Electronic Wall of Shyness

From an article by Dave Finlayson, “Adult shyness on the rise in modern society”, National Post, May 10, 1999: D2 (as originally published in the Edmonton Journal):

At least half of us suffer sufficiently from the fear of facing strangers that it makes us distinctly uncomfortable in social situations. But what worries Stanford University psychologist Philip Zimbardo is that we’re getting more shy as the decades pass, thanks to modern society and technology’s role in it.

“When I first started doing studies on adult shyness in 1977, 40% said it was a problem. Not it’s up to 50% and growing at 1% a year. Only 5% say they never have a problem with shyness, and that really concerns me,” says Zimbardo, author of two books on the subject…

He blames technology for much of it.

It starts when we’re children, sitting in front of a computer for hours and communicating by e-mail instead of face to face. It continues as adults when we use bank machines instead of talking to a live teller, or pump our own gas, or when we hear a recorded voice instead of talking to a real telephone operator. “These are small things in themselves but they add up. Kids are not learning how to interact with each other and that continues into adulthood.”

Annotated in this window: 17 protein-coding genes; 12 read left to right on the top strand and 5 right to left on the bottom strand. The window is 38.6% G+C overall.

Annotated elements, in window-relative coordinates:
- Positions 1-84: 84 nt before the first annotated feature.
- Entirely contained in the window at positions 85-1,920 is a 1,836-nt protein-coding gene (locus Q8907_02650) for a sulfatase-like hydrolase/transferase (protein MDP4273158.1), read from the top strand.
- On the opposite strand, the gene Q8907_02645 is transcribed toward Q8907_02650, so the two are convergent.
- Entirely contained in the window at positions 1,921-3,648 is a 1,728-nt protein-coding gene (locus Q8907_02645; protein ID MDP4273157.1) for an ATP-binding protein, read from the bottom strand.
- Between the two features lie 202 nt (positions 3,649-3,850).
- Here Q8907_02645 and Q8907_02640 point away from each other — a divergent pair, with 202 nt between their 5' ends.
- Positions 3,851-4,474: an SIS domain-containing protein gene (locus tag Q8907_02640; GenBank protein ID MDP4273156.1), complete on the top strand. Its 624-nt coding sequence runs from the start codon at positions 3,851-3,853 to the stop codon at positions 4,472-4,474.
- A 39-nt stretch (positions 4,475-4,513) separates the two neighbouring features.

Edmonton psychologist Jim Bateman agrees technology is desocializing us.

“It means we relate less interpersonally and less honestly…”

Though what people say about themselves, versus determining the accuracy of self-perception…

Still, 1999 to seventeen years later, with the earphone block and eyes down to the phone…


About brucelarochelle

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